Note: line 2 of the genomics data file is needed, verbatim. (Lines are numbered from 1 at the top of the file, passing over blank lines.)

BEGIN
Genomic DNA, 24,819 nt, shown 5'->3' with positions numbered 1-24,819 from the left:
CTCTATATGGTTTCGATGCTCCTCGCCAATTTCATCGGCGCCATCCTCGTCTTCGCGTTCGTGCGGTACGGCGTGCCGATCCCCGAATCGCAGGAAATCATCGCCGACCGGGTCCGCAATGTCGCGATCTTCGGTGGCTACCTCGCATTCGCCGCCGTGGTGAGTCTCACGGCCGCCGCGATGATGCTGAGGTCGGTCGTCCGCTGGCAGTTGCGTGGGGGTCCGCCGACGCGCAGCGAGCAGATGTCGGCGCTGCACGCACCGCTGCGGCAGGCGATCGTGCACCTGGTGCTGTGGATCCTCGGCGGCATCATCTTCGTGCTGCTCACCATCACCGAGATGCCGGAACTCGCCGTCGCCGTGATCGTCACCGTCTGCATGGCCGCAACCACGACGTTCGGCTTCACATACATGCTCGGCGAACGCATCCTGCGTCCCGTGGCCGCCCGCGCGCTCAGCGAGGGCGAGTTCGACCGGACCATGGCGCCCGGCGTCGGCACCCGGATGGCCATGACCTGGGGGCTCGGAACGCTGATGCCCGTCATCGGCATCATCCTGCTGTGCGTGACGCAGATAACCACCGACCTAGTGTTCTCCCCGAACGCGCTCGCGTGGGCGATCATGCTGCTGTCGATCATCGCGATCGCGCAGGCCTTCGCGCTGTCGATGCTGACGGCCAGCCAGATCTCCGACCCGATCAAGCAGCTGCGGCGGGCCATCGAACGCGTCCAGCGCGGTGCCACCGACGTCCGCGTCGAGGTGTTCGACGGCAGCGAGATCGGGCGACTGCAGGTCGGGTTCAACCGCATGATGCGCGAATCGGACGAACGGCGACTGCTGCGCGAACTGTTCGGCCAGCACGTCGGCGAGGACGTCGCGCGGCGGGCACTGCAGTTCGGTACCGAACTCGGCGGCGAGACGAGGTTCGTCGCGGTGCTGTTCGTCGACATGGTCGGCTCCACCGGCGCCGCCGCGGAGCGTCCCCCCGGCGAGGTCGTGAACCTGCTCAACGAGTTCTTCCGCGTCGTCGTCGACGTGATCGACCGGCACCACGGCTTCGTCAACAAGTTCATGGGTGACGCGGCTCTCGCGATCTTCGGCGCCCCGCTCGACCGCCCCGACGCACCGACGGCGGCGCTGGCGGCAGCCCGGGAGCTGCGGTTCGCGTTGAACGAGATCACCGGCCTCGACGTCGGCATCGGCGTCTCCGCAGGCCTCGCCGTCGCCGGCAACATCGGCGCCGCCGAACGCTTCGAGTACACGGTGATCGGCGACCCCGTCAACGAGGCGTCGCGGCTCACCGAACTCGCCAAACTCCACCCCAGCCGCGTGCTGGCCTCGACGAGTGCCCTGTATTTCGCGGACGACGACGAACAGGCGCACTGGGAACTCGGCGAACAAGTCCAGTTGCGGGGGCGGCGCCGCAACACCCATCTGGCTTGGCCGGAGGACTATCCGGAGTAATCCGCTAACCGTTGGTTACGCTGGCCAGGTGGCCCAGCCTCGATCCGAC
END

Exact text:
CTCTATATGGTTTCGATGCTCCTCGCCAATTTCATCGGCGCCATCCTCGTCTTCGCGTTCGTGCGGTACGGCGTGCCGATCCCCGAATCGCAGGAAATCATCGCCGACCGGGTCCGCAATGTCGCGATCTTCGGTGGCTACCTCGCATTCGCCGCCGTGGTGAGTCTCACGGCCGCCGCGATGATGCTGAGGTCGGTCGTCCGCTGGCAGTTGCGTGGGGGTCCGCCGACGCGCAGCGAGCAGATGTCGGCGCTGCACGCACCGCTGCGGCAGGCGATCGTGCACCTGGTGCTGTGGATCCTCGGCGGCATCATCTTCGTGCTGCTCACCATCACCGAGATGCCGGAACTCGCCGTCGCCGTGATCGTCACCGTCTGCATGGCCGCAACCACGACGTTCGGCTTCACATACATGCTCGGCGAACGCATCCTGCGTCCCGTGGCCGCCCGCGCGCTCAGCGAGGGCGAGTTCGACCGGACCATGGCGCCCGGCGTCGGCACCCGGATGGCCATGACCTGGGGGCTCGGAACGCTGATGCCCGTCATCGGCATCATCCTGCTGTGCGTGACGCAGATAACCACCGACCTAGTGTTCTCCCCGAACGCGCTCGCGTGGGCGATCATGCTGCTGTCGATCATCGCGATCGCGCAGGCCTTCGCGCTGTCGATGCTGACGGCCAGCCAGATCTCCGACCCGATCAAGCAGCTGCGGCGGGCCATCGAACGCGTCCAGCGCGGTGCCACCGACGTCCGCGTCGAGGTGTTCGACGGCAGCGAGATCGGGCGACTGCAGGTCGGGTTCAACCGCATGATGCGCGAATCGGACGAACGGCGACTGCTGCGCGAACTGTTCGGCCAGCACGTCGGCGAGGACGTCGCGCGGCGGGCACTGCAGTTCGGTACCGAACTCGGCGGCGAGACGAGGTTCGTCGCGGTGCTGTTCGTCGACATGGTCGGCTCCACCGGCGCCGCCGCGGAGCGTCCCCCCGGCGAGGTCGTGAACCTGCTCAACGAGTTCTTCCGCGTCGTCGTCGACGTGATCGACCGGCACCACGGCTTCGTCAACAAGTTCATGGGTGACGCGGCTCTCGCGATCTTCGGCGCCCCGCTCGACCGCCCCGACGCACCGACGGCGGCGCTGGCGGCAGCCCGGGAGCTGCGGTTCGCGTTGAACGAGATCACCGGCCTCGACGTCGGCATCGGCGTCTCCGCAGGCCTCGCCGTCGCCGGCAACATCGGCGCCGCCGAACGCTTCGAGTACACGGTGATCGGCGACCCCGTCAACGAGGCGTCGCGGCTCACCGAACTCGCCAAACTCCACCCCAGCCGCGTGCTGGCCTCGACGAGTGCCCTGTATTTCGCGGACGACGACGAACAGGCGCACTGGGAACTCGGCGAACAAGTCCAGTTGCGGGGGCGGCGCCGCAACACCCATCTGGCTTGGCCGGAGGACTATCCGGAGTAATCCGCTAACCGTTGGTTACGCTGGCCAGGTGGCCCAGCCTCGATCCGAC